Hippotherapy is an evidence based practice and clinical reasoning in the purposeful manipulation of horse movement as a therapy tool to engage sensory, neuromotor and cognitive systems to promote functional outcomes.
All hippotherapists are either occupational, physical or speech therapists. They integrate hippotherapy into the plan of care in addition to the other therapies the client may receive.
Why therapy with the horse? A horse walks an average of 100 steps per minute. Five minutes on a walking horse provides 500 neuro motor inputs to the client. In a therapy session, there is 15-25 minues of horse movement that is incorporated into therapy. This is 1500-2500 neuromotor inputs!
Hippotherapy must be done in conjunction with other therapies. It is not effective if that is the only therapy the child is participating in. It must not be treated as a separate service.
One of my son's participated in this when he was three years old. He is 10 now. He still talks about it. I can walk you through a typical hippotherapy session. I was present the entire time and they never took him out of my sight.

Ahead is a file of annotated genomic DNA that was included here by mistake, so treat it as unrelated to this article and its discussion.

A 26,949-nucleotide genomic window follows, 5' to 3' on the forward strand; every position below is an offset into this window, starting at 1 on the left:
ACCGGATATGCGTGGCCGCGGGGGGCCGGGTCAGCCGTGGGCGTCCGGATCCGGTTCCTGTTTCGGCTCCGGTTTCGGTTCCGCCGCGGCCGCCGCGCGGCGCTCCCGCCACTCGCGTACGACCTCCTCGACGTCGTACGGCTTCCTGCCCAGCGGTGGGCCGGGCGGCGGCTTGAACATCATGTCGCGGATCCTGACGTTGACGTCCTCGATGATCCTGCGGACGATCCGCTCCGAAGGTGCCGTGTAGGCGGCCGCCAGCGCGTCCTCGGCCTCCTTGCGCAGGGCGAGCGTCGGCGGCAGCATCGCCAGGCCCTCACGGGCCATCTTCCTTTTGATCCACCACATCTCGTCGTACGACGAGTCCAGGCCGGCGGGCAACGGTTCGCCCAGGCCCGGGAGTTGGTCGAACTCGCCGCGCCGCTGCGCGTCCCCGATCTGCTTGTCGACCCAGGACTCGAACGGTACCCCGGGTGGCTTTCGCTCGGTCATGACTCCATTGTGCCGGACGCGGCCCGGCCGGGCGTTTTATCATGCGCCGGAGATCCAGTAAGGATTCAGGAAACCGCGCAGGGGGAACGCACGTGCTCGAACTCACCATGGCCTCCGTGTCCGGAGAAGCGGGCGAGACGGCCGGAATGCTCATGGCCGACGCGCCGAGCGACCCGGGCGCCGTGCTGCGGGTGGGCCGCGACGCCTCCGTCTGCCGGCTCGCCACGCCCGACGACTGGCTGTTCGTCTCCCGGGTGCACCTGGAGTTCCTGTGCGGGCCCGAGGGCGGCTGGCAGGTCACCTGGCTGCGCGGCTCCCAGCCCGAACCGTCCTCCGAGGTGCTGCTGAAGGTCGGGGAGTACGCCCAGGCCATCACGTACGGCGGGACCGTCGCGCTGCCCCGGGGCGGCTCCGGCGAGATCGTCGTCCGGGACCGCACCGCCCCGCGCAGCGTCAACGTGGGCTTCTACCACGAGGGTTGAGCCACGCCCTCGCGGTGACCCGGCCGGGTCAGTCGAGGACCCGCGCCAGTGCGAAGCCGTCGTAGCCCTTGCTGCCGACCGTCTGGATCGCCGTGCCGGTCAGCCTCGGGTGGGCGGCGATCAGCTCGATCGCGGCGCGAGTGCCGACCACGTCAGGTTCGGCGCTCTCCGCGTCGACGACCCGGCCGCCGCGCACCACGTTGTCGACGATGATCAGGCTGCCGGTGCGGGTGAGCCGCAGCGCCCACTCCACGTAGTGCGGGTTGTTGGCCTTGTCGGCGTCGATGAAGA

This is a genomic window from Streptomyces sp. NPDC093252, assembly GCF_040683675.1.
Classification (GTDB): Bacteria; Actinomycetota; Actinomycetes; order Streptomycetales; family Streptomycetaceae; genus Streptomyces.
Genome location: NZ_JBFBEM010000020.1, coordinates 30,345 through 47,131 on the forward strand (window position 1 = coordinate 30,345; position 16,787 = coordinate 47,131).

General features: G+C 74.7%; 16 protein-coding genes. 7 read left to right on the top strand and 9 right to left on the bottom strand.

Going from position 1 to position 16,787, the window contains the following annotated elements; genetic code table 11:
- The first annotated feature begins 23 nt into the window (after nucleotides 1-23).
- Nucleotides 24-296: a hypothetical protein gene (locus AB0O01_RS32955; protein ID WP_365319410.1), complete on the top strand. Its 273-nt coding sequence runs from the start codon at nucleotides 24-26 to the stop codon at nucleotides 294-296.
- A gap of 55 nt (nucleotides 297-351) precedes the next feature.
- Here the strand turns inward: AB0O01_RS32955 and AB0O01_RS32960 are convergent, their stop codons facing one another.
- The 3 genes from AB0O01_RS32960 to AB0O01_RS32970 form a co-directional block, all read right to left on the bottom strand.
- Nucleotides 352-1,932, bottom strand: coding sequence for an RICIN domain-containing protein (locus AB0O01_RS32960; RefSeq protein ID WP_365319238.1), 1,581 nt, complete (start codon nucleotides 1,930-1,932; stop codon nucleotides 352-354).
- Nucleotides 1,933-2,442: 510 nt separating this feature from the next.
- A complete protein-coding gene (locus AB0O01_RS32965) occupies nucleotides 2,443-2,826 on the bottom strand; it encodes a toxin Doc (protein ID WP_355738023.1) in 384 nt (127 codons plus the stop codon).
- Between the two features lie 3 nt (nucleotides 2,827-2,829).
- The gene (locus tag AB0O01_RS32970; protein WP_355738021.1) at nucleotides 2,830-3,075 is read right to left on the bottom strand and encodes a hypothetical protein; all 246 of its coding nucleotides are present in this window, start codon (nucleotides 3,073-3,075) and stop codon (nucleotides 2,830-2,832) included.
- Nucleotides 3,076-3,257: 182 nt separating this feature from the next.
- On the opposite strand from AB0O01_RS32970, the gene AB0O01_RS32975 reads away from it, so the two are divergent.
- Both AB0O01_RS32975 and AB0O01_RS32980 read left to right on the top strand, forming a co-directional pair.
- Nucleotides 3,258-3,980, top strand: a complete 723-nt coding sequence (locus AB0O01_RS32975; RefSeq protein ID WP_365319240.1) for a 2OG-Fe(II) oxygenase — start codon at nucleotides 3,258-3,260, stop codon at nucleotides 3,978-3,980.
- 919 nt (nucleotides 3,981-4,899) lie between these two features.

When we arrived, we would wait by a covered paddock. It was covered because we live in South Florida and it is hot! He would start by greeting his horse, Misty Mae (he still remembers her name) by allowing her to sniff him and giving her a carrot. After she ate her carrot, he would pet her face and then the therapist would lift him onto the horse. He was very tiny and would not be able to get on there himself.
The therapist would lead the horse with him on it. The assistant would make sure he was safe and did not fall off. They would do one lap inside the paddock.
When that was complete, they would hand my son a large ball and he would throw it in a basket. They would have him do it several times while on the horse.
This part I thought was odd but he really enjoyed it. They placed him on the horse backwards and had a puzzle on the horse. He completed the puzzle while the horse was walking. He was giggling the whole time.
He would practice commands the horse knew. Some for speed up and slow down. The horse was very gentle and even licked him a few times. He is a sensory avoider but he loved it!
The last activity would be collecting rings around the paddock that were on poles. He would order them by color. He really liked this activity.
When it was time to get off the house, they would stop Misty and he would be taken off. He would pet her face and then he would be ready to go. It was a very positive experience for him. Most therapy ranches offer scholarships if you cannot afford it. He did it on an almost full scholarship.
My own personal experience with this therapy